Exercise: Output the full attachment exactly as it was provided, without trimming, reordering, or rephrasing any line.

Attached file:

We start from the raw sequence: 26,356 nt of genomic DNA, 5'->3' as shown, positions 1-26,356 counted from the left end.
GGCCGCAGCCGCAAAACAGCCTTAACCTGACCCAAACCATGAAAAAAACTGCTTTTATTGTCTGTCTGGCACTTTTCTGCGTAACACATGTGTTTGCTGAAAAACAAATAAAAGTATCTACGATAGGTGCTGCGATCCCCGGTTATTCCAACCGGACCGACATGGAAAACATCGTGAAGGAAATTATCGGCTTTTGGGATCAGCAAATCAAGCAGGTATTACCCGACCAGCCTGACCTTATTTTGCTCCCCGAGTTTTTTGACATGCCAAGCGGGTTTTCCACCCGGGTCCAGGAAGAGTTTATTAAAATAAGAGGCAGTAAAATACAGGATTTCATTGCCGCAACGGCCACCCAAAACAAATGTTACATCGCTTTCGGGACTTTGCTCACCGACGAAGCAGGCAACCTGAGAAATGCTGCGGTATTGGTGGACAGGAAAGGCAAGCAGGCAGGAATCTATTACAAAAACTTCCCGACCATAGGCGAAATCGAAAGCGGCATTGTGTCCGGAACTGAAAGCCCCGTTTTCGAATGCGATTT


We start from the raw sequence: 26,356 nt of genomic DNA, 5'->3' as shown, positions 1-26,356 counted from the left end.
GGCCGCAGCCGCAAAACAGCCTTAACCTGACCCAAACCATGAAAAAAACTGCTTTTATTGTCTGTCTGGCACTTTTCTGCGTAACACATGTGTTTGCTGAAAAACAAATAAAAGTATCTACGATAGGTGCTGCGATCCCCGGTTATTCCAACCGGACCGACATGGAAAACATCGTGAAGGAAATTATCGGCTTTTGGGATCAGCAAATCAAGCAGGTATTACCCGACCAGCCTGACCTTATTTTGCTCCCCGAGTTTTTTGACATGCCAAGCGGGTTTTCCACCCGGGTCCAGGAAGAGTTTATTAAAATAAGAGGCAGTAAAATACAGGATTTCATTGCCGCAACGGCCACCCAAAACAAATGTTACATCGCTTTCGGGACTTTGCTCACCGACGAAGCAGGCAACCTGAGAAATGCTGCGGTATTGGTGGACAGGAAAGGCAAGCAGGCAGGAATCTATTACAAAAACTTCCCGACCATAGGCGAAATCGAAAGCGGCATTGTGTCCGGAACTGAAAGCCCCGTTTTCGAATGCGATTT